I get lots of calls from people who made the mistake of trying to represent themselves before the Massachusetts Board of Appeal. Instead of hiring an attorney to represent them before the RMV Board of Appeal, they have represented themselves or hired a lawyer who does not specialize in hardship license appeals. After the Board has affirmed the decision of the Registrar and denied their appeals, they contact me to appeal the Board’s decision. Although, technically, those who are denied relief are allowed to appeal to Superior Court, no superior court judge, in the history of Massachusetts, has ordered the Board to grant a hardship license. Instead, courts have consistently ruled that the Board as wide latitude and discretion when it comes to deciding who gets hardship license and who does not.
In most cases, the Board denies hardship licenses for the following reasons: traffic violations, open criminal or civil matters that may result in future suspension(s), evidence of operation during current suspension(s), multiple active suspension(s), other transportation available, no hardship found, insufficient documentation supporting hardship request, prior suspension(s), or a poor driving history.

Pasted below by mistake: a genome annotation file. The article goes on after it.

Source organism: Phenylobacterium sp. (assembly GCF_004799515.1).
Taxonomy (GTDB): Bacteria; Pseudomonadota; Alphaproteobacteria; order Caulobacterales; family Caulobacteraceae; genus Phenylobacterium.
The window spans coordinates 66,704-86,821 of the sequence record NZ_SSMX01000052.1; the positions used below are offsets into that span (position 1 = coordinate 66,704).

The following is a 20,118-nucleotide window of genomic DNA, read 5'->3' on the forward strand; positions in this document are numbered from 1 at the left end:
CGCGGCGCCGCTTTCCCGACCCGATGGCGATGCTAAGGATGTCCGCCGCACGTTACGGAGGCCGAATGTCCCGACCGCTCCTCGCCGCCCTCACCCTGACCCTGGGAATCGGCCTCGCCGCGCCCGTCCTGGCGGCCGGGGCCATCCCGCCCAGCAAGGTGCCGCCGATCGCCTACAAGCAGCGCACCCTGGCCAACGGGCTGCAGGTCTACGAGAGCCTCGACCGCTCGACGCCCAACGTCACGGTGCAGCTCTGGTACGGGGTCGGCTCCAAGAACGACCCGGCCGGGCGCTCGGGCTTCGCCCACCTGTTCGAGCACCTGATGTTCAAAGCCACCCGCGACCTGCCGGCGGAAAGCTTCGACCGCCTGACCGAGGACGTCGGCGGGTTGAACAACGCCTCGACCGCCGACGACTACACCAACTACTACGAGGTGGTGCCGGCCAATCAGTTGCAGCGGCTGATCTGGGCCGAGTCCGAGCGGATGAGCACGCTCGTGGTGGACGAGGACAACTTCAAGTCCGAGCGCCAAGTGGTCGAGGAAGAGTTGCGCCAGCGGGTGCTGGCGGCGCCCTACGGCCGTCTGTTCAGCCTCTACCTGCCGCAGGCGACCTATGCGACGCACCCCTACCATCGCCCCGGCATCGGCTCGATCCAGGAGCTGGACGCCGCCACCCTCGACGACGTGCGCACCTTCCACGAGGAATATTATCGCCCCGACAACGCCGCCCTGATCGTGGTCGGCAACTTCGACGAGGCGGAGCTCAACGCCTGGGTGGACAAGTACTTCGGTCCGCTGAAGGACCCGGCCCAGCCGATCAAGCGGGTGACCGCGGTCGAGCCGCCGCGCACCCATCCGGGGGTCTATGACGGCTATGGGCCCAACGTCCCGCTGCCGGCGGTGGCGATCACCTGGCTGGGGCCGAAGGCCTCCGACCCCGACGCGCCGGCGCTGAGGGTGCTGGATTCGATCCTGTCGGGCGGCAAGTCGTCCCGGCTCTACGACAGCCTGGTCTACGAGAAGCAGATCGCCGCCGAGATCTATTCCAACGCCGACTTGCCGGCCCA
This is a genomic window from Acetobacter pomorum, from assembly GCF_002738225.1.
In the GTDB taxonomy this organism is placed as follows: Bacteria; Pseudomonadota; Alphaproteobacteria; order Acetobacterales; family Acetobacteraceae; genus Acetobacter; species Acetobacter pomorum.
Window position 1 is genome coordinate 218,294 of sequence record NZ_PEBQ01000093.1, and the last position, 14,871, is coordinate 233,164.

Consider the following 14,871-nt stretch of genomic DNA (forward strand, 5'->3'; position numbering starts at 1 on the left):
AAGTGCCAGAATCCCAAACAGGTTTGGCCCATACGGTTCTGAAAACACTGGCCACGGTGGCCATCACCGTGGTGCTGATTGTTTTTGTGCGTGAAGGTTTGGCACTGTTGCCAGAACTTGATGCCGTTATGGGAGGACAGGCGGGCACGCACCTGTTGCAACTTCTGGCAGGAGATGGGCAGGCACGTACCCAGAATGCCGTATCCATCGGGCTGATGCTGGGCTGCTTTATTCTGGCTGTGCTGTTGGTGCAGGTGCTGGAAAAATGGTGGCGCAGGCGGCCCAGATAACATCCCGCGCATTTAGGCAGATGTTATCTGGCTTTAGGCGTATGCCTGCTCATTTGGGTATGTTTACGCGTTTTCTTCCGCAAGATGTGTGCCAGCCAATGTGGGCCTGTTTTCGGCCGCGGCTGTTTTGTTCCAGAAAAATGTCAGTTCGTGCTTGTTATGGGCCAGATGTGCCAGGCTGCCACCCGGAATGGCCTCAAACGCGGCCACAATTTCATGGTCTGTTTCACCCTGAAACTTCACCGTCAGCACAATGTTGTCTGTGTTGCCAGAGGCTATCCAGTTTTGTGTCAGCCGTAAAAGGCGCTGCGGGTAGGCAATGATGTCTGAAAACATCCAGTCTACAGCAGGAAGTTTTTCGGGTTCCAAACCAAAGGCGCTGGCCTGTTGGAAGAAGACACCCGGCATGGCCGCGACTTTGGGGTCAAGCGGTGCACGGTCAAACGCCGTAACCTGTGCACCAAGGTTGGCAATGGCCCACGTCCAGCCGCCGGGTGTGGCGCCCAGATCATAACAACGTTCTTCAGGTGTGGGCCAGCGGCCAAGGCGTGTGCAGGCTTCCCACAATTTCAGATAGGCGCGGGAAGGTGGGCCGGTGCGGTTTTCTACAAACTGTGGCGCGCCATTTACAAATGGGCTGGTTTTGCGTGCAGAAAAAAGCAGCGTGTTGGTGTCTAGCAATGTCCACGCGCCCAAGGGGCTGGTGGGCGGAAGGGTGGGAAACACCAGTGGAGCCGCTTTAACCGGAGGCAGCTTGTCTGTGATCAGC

To get a hardship license, you must present substantial evidence that you have a legitimate hardship and that there is no alternative transportation available which would allow you to get to work, school, or medical appointments. Also, you must show that you are not a danger to public safety, because the causes of your past or present violations have been effectively addressed.
The Division of Insurance Board of Appeal does not automatically issue hardship licenses and they can be difficult to obtain. There is absolutely no automatic right to a Massachusetts hardship license, even if you have served the minimum amount of suspension time. Contact Attorney Brian E. Simoneau for more information regarding hardship licensing in Massachusetts.